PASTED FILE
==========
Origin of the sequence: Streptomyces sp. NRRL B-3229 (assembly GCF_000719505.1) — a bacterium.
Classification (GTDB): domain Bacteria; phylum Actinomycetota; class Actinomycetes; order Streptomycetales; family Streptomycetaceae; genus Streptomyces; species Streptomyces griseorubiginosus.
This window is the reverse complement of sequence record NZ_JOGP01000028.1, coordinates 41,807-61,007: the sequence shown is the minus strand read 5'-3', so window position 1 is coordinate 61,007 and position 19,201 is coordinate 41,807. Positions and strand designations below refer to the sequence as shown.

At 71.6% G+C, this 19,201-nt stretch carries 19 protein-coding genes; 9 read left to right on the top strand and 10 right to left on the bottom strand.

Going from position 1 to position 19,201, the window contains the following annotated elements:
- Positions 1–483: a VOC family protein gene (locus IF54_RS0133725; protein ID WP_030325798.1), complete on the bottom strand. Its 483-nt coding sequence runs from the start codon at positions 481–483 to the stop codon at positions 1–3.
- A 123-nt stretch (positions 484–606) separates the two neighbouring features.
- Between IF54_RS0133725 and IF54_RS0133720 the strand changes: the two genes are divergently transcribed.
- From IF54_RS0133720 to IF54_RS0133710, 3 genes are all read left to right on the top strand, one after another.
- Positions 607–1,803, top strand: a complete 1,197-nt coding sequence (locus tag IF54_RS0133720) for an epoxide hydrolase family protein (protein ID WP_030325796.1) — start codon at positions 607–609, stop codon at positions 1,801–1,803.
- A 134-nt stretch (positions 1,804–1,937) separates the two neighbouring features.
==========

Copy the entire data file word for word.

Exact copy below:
Origin of the sequence: Streptomyces sp. NRRL B-3229 (assembly GCF_000719505.1) — a bacterium.
Classification (GTDB): domain Bacteria; phylum Actinomycetota; class Actinomycetes; order Streptomycetales; family Streptomycetaceae; genus Streptomyces; species Streptomyces griseorubiginosus.
This window is the reverse complement of sequence record NZ_JOGP01000028.1, coordinates 41,807-61,007: the sequence shown is the minus strand read 5'-3', so window position 1 is coordinate 61,007 and position 19,201 is coordinate 41,807. Positions and strand designations below refer to the sequence as shown.

At 71.6% G+C, this 19,201-nt stretch carries 19 protein-coding genes; 9 read left to right on the top strand and 10 right to left on the bottom strand.

Going from position 1 to position 19,201, the window contains the following annotated elements:
- Positions 1–483: a VOC family protein gene (locus IF54_RS0133725; protein ID WP_030325798.1), complete on the bottom strand. Its 483-nt coding sequence runs from the start codon at positions 481–483 to the stop codon at positions 1–3.
- A 123-nt stretch (positions 484–606) separates the two neighbouring features.
- Between IF54_RS0133725 and IF54_RS0133720 the strand changes: the two genes are divergently transcribed.
- From IF54_RS0133720 to IF54_RS0133710, 3 genes are all read left to right on the top strand, one after another.
- Positions 607–1,803, top strand: a complete 1,197-nt coding sequence (locus tag IF54_RS0133720) for an epoxide hydrolase family protein (protein ID WP_030325796.1) — start codon at positions 607–609, stop codon at positions 1,801–1,803.
- A 134-nt stretch (positions 1,804–1,937) separates the two neighbouring features.